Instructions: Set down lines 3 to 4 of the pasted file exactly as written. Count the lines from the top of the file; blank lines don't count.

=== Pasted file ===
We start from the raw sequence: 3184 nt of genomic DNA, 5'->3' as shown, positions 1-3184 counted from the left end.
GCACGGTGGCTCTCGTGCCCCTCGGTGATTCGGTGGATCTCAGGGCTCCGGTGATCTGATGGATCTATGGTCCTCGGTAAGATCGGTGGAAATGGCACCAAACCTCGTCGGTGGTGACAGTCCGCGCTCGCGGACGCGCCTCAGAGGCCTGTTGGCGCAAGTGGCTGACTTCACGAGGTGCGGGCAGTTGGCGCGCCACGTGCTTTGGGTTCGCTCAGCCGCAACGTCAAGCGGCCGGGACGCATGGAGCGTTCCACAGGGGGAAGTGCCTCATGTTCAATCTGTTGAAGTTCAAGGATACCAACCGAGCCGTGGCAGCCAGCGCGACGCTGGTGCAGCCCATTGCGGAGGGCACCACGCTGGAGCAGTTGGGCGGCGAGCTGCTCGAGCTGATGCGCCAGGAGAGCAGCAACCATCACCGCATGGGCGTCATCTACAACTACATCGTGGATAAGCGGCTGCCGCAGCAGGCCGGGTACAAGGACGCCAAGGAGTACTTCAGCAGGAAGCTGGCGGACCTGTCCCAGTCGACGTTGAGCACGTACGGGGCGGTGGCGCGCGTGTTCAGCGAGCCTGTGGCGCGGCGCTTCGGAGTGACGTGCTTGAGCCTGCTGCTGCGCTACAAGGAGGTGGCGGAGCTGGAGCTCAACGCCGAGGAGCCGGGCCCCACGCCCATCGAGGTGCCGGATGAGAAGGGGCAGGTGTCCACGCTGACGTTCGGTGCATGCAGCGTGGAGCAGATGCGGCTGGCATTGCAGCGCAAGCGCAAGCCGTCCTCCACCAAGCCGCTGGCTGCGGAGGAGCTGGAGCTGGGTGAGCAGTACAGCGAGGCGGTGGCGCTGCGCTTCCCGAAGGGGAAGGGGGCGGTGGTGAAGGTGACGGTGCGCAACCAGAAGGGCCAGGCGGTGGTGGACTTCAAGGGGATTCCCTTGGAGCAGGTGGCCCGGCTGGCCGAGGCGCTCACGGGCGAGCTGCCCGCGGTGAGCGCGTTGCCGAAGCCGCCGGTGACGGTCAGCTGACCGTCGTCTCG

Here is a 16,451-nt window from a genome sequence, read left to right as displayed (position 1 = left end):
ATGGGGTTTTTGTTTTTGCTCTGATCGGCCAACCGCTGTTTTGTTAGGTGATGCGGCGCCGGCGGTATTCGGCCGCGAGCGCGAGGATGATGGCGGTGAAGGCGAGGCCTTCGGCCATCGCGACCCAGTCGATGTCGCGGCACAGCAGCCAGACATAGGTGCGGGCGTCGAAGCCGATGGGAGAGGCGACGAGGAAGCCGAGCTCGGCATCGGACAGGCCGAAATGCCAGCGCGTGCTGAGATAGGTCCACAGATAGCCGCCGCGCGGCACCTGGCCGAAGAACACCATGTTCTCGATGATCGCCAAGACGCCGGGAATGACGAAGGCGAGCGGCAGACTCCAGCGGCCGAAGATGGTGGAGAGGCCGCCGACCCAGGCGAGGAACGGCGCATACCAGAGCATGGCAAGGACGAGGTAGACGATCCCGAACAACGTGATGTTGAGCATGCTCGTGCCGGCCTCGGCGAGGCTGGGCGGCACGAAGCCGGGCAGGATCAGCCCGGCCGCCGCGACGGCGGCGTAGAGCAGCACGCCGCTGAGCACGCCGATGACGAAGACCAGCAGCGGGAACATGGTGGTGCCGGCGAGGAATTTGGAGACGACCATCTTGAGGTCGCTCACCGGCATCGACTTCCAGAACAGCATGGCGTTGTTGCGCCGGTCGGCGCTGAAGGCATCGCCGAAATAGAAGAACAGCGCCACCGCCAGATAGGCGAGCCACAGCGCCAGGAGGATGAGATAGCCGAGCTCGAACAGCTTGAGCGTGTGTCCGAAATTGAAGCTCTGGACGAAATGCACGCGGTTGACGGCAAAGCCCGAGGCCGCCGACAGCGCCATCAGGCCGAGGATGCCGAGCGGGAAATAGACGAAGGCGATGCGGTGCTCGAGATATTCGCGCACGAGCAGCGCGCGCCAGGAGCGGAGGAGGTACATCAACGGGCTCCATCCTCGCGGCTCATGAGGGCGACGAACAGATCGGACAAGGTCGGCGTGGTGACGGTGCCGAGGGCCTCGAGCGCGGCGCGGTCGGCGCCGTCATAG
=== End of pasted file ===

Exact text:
Here is a 16,451-nt window from a genome sequence, read left to right as displayed (position 1 = left end):
ATGGGGTTTTTGTTTTTGCTCTGATCGGCCAACCGCTGTTTTGTTAGGTGATGCGGCGCCGGCGGTATTCGGCCGCGAGCGCGAGGATGATGGCGGTGAAGGCGAGGCCTTCGGCCATCGCGACCCAGTCGATGTCGCGGCACAGCAGCCAGACATAGGTGCGGGCGTCGAAGCCGATGGGAGAGGCGACGAGGAAGCCGAGCTCGGCATCGGACAGGCCGAAATGCCAGCGCGTGCTGAGATAGGTCCACAGATAGCCGCCGCGCGGCACCTGGCCGAAGAACACCATGTTCTCGATGATCGCCAAGACGCCGGGAATGACGAAGGCGAGCGGCAGACTCCAGCGGCCGAAGATGGTGGAGAGGCCGCCGACCCAGGCGAGGAACGGCGCATACCAGAGCATGGCAAGGACGAGGTAGACGATCCCGAACAACGTGATGTTGAGCATGCTCGTGCCGGCCTCGGCGAGGCTGGGCGGCACGAAGCCGGGCAGGATCAGCCCGGCCGCCGCGACGGCGGCGTAGAGCAGCACGCCGCTGAGCACGCCGATGACGAAGACCAGCAGCGGGAACATGGTGGTGCCGGCGAGGAATTTGGAGACGACCATCTTGAGGTCGCTCACCGGCATCGACTTCCAGAACAGCATGGCGTTGTTGCGCCGGTCGGCGCTGAAGGCATCGCCGAAATAGAAGAACAGCGCCACCGCCAGATAGGCGAGCCACAGCGCCAGGAGGATGAGATAGCCGAGCTCGAACAGCTTGAGCGTGTGTCCGAAATTGAAGCTCTGGACGAAATGCACGCGGTTGACGGCAAAGCCCGAGGCCGCCGACAGCGCCATCAGGCCGAGGATGCCGAGCGGGAAATAGACGAAGGCGATGCGGTGCTCGAGATATTCGCGCACGAGCAGCGCGCGCCAGGAGCGGAGGAGGTACATCAACGGGCTCCATCCTCGCGGCTCATGAGGGCGACGAACAGATCGGACAAGGTCGGCGTGGTGACGGTGCCGAGGGCCTCGAGCGCGGCGCGGTCGGCGCCGTCATAG